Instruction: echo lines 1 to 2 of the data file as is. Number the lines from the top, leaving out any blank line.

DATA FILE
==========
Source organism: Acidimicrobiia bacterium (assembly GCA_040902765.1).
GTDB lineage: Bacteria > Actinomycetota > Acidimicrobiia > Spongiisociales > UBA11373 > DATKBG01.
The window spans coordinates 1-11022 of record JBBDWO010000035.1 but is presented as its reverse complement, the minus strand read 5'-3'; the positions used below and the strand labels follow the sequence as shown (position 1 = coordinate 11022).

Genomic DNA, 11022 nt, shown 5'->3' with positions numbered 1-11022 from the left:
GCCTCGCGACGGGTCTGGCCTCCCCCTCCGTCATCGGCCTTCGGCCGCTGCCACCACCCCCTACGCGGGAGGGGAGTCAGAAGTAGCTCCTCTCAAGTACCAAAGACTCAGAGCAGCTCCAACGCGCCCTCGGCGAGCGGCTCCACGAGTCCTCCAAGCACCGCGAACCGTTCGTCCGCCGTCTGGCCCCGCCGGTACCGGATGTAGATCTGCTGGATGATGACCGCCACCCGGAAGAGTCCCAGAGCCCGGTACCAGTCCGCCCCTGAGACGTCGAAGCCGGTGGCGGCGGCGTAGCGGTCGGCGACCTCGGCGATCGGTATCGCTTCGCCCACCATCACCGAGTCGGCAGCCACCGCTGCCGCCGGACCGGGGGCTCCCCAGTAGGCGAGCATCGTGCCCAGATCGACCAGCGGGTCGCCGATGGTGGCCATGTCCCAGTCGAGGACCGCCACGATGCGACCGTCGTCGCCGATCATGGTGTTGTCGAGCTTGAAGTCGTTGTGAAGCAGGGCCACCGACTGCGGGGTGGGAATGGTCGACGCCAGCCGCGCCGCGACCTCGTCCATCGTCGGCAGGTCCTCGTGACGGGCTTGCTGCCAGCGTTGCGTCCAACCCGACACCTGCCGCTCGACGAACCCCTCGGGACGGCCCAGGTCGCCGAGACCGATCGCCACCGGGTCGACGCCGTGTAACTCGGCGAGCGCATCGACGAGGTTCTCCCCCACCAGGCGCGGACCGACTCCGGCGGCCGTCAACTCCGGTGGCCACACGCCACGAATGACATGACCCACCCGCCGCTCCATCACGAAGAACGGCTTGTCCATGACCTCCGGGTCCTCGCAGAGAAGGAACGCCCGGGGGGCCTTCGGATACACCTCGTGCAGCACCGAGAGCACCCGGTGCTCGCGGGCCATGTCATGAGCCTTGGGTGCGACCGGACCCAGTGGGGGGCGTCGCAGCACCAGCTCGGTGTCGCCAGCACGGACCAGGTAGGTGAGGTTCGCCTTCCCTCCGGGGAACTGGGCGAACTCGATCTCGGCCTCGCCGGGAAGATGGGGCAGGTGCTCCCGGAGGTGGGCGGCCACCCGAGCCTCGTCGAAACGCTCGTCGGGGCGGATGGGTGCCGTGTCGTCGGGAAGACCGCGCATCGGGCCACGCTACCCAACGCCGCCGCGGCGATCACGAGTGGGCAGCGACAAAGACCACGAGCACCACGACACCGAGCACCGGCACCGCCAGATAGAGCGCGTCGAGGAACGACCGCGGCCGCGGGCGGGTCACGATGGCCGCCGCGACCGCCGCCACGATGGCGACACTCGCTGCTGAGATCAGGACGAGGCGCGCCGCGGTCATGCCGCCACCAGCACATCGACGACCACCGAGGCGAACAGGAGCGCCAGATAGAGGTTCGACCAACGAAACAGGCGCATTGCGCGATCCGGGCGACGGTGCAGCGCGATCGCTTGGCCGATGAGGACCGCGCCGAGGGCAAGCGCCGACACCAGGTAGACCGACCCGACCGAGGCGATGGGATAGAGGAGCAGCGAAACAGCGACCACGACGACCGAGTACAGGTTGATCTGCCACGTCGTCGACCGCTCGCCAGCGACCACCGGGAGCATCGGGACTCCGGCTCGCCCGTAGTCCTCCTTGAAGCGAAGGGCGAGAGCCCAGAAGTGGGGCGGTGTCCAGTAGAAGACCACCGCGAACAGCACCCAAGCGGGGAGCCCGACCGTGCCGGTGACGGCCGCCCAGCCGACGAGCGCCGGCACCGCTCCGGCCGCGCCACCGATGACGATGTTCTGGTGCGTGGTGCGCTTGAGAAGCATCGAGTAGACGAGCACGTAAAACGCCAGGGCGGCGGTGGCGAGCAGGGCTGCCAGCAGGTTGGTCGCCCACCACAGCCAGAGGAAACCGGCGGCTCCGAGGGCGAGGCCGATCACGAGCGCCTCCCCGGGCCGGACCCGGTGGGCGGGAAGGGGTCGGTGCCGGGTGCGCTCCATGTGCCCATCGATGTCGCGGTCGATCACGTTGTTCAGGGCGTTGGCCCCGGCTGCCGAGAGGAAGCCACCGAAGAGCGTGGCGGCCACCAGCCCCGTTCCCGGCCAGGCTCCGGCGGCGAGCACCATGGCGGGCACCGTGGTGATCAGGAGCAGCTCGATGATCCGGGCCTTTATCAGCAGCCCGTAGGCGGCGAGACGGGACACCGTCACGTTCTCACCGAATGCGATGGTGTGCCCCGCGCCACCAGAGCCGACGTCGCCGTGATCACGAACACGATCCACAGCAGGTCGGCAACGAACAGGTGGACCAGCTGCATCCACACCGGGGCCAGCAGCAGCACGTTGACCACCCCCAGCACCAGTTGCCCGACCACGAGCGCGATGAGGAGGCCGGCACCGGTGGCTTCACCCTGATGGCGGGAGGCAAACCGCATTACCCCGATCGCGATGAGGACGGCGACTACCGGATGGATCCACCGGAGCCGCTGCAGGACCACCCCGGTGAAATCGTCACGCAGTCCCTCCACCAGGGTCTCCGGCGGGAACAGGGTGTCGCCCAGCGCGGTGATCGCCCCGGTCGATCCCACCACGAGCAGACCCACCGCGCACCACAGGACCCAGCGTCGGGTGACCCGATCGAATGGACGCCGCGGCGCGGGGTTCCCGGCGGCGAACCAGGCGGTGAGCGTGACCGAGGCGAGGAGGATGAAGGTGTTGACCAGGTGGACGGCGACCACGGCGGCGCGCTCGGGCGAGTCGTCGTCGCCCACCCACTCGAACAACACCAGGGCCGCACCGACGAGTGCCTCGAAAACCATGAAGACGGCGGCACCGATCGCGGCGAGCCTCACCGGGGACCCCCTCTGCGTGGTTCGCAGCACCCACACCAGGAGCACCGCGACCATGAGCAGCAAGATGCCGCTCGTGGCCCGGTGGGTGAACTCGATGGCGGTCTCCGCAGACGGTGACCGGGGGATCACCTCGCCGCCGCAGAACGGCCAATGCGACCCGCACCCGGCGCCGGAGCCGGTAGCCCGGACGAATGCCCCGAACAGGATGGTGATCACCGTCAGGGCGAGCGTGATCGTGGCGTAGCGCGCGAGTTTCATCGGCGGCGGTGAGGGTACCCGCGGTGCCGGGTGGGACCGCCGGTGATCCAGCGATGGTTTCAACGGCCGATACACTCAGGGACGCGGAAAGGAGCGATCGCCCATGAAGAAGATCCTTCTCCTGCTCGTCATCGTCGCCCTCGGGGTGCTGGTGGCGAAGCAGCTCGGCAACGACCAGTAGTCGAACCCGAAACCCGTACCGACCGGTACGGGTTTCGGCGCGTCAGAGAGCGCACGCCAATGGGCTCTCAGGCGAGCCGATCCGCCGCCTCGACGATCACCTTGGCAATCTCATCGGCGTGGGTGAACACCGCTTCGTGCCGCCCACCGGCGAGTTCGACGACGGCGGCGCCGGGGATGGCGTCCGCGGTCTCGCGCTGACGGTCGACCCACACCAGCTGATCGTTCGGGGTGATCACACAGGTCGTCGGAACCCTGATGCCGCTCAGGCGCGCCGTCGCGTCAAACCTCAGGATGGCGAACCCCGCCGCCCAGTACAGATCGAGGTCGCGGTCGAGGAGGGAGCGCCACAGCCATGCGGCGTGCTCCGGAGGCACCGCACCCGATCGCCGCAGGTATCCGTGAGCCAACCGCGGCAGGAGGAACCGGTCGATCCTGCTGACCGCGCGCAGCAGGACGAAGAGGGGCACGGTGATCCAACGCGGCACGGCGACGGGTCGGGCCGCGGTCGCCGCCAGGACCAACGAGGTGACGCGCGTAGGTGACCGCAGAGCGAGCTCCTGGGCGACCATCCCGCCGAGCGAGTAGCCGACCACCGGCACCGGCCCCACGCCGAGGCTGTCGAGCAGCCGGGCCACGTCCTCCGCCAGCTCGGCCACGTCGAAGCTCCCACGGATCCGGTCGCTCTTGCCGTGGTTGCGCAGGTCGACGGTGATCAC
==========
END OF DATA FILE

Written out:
Source organism: Acidimicrobiia bacterium (assembly GCA_040902765.1).
GTDB lineage: Bacteria > Actinomycetota > Acidimicrobiia > Spongiisociales > UBA11373 > DATKBG01.